The death of agricultural research

By Country News

I must agree with Barry Croke (my fellow student at University of Melbourne) in his letter about research staff numbers being cut when he pointed to Australians being world leaders in agricultural research.

In particular this applies to tropical agriculture, with Australia being the only developed country with a significant amount of its farming in the tropics.

The terminations raise a fundamental issue beyond workers’ rights.

What responsibility does the government have in agricultural research — be actively conducting it or leave it to others?

Somebody has to do the basic research around plant and animal production processes, and agribusiness is usually reluctant to do this since the commercial pay-offs may not be apparent or come in a relative short time frame.

There also is always a need for independent research that is not ‘tainted’ by vested money-making interests.

Surely that is where state agencies fit in the overall picture.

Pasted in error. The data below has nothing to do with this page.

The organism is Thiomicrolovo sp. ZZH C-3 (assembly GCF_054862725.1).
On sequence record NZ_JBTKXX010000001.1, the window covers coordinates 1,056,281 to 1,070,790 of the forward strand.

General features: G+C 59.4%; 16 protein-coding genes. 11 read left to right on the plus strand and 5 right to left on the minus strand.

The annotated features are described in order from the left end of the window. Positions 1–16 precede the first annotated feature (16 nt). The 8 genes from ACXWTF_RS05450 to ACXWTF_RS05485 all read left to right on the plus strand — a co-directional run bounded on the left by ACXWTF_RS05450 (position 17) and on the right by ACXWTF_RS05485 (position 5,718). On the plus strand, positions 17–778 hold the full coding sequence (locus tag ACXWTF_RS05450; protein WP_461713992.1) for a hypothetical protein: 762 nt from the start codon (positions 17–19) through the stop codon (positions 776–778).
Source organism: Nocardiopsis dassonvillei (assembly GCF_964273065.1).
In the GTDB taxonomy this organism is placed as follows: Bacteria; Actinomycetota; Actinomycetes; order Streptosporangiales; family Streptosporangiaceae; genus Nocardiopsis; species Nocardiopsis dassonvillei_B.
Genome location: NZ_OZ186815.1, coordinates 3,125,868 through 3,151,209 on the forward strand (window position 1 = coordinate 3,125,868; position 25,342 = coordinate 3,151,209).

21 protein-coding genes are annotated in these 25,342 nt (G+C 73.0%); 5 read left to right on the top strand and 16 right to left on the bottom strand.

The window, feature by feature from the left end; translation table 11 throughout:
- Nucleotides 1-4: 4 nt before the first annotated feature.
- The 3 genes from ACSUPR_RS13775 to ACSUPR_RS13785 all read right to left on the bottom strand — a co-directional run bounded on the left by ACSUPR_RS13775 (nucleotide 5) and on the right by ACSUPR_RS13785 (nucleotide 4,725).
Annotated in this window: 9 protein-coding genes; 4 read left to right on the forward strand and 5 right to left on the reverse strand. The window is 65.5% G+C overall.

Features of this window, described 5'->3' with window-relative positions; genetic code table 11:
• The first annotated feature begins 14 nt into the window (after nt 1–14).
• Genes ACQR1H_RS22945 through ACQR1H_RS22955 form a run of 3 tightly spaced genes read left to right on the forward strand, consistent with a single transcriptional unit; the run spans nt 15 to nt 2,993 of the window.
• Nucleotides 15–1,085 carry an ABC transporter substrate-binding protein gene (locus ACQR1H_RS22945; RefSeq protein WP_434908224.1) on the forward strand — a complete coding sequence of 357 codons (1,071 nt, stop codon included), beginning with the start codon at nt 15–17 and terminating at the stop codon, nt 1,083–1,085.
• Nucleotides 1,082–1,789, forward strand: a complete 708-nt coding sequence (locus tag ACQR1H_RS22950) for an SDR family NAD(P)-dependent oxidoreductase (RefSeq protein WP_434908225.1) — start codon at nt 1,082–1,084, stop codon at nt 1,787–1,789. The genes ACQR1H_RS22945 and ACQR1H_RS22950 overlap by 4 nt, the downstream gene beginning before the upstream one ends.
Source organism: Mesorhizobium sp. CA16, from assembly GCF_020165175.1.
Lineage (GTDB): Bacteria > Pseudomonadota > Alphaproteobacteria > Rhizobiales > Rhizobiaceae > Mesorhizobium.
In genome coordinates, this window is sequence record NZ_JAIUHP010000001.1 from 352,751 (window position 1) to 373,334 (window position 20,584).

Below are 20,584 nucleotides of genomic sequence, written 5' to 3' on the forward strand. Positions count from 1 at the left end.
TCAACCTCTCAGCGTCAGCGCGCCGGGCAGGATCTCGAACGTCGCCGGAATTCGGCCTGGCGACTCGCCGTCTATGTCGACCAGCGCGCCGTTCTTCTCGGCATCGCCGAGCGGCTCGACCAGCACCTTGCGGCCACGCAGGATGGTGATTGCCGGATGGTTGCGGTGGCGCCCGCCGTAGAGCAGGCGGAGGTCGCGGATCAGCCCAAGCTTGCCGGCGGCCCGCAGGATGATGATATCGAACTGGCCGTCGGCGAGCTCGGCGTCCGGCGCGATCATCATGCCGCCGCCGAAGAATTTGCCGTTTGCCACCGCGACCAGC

With bushfires, drought and other cataclysmic events impacting on agriculture, there is an even greater need for research.

Climate change and climate-resilient agriculture seems an obvious area for research, and just perhaps the results might emerge to put before the deniers and get them on board.

Then the policies that are so sorely needed just might begin to be crafted — also as a result of research.

The news articles on cutbacks noted that some staff facing retrenchment have worked for the ‘Department of Agriculture’ for around three decades.

It is ironic that the news seems to have broken in the same week that Federal Treasurer Josh Frydenberg was making his pitch to keep people in the workforce who are ‘senior citizens'.

He is absolutely right in recognising that experience counts for a lot, often more than post-graduate degrees that so many younger people feel are an absolute necessity for employment. And many employers have the same distorted view.

Anybody want to give me a job?

Norman Welsh